The Queen today led a service at Westminster Abbey for Commonwealth Day, and was joined by Prince Philip, The Duke and Duchess of Cambridge, Prince Harry and Prince Andrew, Duke of York.
The multi-faith service celebrates the the 53 nations in the union with a theme each year, and all faiths, from Sikhism to Buddhism are represented at the Abbey.
This year’s focus was inclusiveness, and Her Majesty wrote a message in the service programme (a change this year, as a video message is normally broadcast), calling for help for those who ‘feel excluded in all walks of life’.
The message read: “Today, and in the year ahead, the theme An Inclusive Commonwealth is an inspiration for us all.
“Let us give it practical effect by supporting those in need and those who feel excluded in all walks of life. By doing so, we will continue to build a truly representative Commonwealth community.”
The Secretary General of the Commonwealth, Kamalesh Sharma, was in attendance, along with High Commissioners from the 53 member nations.. Upon arrival before The Queen, William, Kate and Harry were greeted by cheering crowds at the venue of the Duke and Duchess’ nuptials in 2011.
Former UN secretary-general Kofi Annan gave a speech at the service, praising Elizabeth II’s “steadfast devotion” to the Commonwealth, which somewhat continues the British Empire, although not all members were. Ellie Goulding, who performed at William and Catherine’s wedding reception at Buckingham Palace, sang Sting’s ‘Fields of Gold’ during the service.
Nobody ‘has made a greater contribution to its achievements than Your Majesty,’ Annan continued. “You have shown an unwavering and steadfast devotion to this grand project. We are greatly honoured and deeply grateful for your extraordinary commitment.”
Prime Minister David Cameron also spoke, taking the chance to reinforce his pro-EU message. “At a time of unprecedented global challenges, the Commonwealth is more important than ever – bringing together a unique family of 53 nations, spanning every continent, to promote respect and understanding and to uphold our shared democratic values,” Mr Cameron said.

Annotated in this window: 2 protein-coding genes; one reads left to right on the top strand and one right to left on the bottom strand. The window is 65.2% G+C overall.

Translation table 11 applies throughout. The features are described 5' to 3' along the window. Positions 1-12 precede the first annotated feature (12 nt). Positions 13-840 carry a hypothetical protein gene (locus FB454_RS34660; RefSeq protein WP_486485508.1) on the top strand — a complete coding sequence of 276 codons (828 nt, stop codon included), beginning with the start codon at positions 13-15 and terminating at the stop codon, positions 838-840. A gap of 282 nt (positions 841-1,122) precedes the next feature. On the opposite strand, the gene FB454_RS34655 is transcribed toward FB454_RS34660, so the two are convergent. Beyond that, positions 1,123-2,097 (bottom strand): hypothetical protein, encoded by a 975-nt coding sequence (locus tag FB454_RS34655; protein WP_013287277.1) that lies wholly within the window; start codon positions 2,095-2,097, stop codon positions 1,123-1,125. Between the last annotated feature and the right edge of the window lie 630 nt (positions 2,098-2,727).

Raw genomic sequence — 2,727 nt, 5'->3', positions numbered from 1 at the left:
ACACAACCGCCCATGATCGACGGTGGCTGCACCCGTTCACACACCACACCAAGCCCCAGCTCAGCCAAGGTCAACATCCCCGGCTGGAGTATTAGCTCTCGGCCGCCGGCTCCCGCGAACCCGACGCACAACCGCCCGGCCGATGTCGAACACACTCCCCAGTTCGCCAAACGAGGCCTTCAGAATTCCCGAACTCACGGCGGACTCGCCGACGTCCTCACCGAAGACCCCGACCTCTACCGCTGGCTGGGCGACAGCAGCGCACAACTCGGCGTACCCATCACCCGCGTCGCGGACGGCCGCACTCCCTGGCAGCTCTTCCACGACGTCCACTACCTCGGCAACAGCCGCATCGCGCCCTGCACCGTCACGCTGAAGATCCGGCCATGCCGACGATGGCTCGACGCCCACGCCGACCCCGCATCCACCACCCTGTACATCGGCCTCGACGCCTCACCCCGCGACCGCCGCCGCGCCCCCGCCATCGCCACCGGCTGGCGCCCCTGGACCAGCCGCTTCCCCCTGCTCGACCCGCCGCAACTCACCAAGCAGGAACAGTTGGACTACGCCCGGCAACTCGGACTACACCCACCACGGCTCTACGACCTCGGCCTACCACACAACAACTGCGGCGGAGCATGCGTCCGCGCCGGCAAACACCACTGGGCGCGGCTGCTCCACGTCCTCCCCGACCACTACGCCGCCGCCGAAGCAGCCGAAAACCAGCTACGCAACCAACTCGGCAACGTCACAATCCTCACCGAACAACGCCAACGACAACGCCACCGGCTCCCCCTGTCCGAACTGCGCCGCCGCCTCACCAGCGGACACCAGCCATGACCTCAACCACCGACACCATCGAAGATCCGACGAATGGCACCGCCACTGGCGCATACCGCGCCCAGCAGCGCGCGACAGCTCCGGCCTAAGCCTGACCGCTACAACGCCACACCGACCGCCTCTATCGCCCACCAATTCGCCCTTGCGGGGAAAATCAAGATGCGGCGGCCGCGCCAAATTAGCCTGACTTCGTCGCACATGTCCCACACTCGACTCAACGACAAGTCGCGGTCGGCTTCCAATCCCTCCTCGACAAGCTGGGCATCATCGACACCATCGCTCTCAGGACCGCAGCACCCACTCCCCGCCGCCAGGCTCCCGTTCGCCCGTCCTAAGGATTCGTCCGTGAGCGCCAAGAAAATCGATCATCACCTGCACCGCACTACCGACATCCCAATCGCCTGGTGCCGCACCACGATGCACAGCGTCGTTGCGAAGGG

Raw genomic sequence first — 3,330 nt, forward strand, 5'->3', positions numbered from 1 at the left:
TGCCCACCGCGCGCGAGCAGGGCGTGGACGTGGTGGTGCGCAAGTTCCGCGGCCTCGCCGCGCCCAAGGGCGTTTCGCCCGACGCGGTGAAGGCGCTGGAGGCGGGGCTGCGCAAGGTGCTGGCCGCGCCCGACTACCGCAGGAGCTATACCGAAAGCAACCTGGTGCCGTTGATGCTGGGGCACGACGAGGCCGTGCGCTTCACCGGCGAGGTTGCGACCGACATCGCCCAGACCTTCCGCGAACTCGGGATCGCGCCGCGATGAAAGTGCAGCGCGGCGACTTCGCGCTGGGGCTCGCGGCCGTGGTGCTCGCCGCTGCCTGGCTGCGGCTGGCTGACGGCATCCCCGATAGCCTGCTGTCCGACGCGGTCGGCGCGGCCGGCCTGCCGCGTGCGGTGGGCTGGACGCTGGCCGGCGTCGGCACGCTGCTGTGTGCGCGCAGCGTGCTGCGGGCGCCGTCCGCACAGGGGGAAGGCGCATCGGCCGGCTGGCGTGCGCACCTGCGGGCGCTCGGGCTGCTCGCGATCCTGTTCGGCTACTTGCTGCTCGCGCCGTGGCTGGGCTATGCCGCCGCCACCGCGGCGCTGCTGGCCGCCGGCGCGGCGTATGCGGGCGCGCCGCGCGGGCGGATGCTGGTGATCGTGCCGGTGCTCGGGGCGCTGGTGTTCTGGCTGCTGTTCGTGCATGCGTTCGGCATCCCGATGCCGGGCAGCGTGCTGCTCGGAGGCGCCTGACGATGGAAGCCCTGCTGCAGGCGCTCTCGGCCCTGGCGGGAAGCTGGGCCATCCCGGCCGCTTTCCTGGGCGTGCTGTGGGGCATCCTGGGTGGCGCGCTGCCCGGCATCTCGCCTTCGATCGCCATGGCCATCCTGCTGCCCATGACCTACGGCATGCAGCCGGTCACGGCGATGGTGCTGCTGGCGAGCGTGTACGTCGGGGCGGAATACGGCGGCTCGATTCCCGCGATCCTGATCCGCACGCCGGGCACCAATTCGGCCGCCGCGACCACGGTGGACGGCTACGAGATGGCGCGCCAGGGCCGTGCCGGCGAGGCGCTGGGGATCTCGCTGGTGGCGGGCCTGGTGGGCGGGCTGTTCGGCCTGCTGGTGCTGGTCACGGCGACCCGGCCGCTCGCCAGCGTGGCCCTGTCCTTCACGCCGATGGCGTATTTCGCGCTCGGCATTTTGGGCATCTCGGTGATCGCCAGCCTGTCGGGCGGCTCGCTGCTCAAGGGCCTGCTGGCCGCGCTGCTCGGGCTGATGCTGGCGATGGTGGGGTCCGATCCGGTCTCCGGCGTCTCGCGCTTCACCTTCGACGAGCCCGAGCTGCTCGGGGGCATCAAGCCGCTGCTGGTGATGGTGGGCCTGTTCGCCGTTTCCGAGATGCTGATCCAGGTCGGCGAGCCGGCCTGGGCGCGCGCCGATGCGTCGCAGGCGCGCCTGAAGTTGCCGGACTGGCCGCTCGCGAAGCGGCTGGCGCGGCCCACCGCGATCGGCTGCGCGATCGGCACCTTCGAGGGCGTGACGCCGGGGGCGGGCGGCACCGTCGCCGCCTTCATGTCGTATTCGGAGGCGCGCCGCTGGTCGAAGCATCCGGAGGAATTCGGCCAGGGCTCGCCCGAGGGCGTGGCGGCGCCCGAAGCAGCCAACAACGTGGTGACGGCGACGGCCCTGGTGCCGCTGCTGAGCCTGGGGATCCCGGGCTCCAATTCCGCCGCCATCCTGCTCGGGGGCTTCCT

“It is by being a member of strong networks and international organisations such as the Commonwealth, the UN Security Council, the EU, Nato and G8 that we amplify Britain’s influence in the world.
“As the only country to belong to all of these organisations, we have a unique opportunity to make our voice heard and our partners value the role we can play in bringing together these different networks, so we all work together to deliver greater security and prosperity for our citizens.”
As the service came to a close, flag bearers carried the 53 flags of the Commonwealth out of Westminster Abbey.
Her Majesty also received an early birthday present from the choristers of the Abbey as she was leaving: they gifted a framed picture of Choir Boy – The Queen’s first winning racehorse, which won the Royal Hunt Cup at Ascot in 1953.
As Catherine left, she spoke to schoolchildren waiting outside. She told them about Prince George and his love of his scooter.
“He’s got a scooter. He’s going super fast on it,” the Duchess said.
“It’s hard to keep up with him. Charlotte is keeping him in check. She’s getting bigger by the day.”
In the evening, The Queen and Prince Philip attended a reception hosted by Mr Sharma at Marlborough House, the home of the Commonwealth Secretariat, just down the Mall from Buckingham Palace.